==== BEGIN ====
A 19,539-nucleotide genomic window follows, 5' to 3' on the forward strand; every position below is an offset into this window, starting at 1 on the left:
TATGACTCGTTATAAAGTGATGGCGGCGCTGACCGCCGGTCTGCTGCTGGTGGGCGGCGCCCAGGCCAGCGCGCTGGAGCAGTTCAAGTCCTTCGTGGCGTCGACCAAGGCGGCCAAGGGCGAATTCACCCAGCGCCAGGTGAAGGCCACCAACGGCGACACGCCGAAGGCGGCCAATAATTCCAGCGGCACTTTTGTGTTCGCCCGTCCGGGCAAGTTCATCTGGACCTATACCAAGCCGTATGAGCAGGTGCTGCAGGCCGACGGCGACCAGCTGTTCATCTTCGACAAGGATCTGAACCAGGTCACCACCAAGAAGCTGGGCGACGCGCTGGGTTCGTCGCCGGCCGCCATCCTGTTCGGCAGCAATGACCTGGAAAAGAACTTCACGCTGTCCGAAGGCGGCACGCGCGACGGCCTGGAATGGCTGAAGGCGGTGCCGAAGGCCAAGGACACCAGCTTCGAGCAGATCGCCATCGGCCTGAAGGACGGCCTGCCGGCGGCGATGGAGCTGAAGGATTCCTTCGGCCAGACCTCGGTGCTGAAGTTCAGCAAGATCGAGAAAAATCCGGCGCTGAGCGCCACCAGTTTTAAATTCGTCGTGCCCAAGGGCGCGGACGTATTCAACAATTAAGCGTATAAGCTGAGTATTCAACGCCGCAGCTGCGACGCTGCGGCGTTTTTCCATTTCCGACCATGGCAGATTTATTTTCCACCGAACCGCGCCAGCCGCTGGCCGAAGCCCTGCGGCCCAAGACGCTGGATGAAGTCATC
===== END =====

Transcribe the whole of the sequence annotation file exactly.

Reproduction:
A 19,539-nucleotide genomic window follows, 5' to 3' on the forward strand; every position below is an offset into this window, starting at 1 on the left:
TATGACTCGTTATAAAGTGATGGCGGCGCTGACCGCCGGTCTGCTGCTGGTGGGCGGCGCCCAGGCCAGCGCGCTGGAGCAGTTCAAGTCCTTCGTGGCGTCGACCAAGGCGGCCAAGGGCGAATTCACCCAGCGCCAGGTGAAGGCCACCAACGGCGACACGCCGAAGGCGGCCAATAATTCCAGCGGCACTTTTGTGTTCGCCCGTCCGGGCAAGTTCATCTGGACCTATACCAAGCCGTATGAGCAGGTGCTGCAGGCCGACGGCGACCAGCTGTTCATCTTCGACAAGGATCTGAACCAGGTCACCACCAAGAAGCTGGGCGACGCGCTGGGTTCGTCGCCGGCCGCCATCCTGTTCGGCAGCAATGACCTGGAAAAGAACTTCACGCTGTCCGAAGGCGGCACGCGCGACGGCCTGGAATGGCTGAAGGCGGTGCCGAAGGCCAAGGACACCAGCTTCGAGCAGATCGCCATCGGCCTGAAGGACGGCCTGCCGGCGGCGATGGAGCTGAAGGATTCCTTCGGCCAGACCTCGGTGCTGAAGTTCAGCAAGATCGAGAAAAATCCGGCGCTGAGCGCCACCAGTTTTAAATTCGTCGTGCCCAAGGGCGCGGACGTATTCAACAATTAAGCGTATAAGCTGAGTATTCAACGCCGCAGCTGCGACGCTGCGGCGTTTTTCCATTTCCGACCATGGCAGATTTATTTTCCACCGAACCGCGCCAGCCGCTGGCCGAAGCCCTGCGGCCCAAGACGCTGGATGAAGTCATC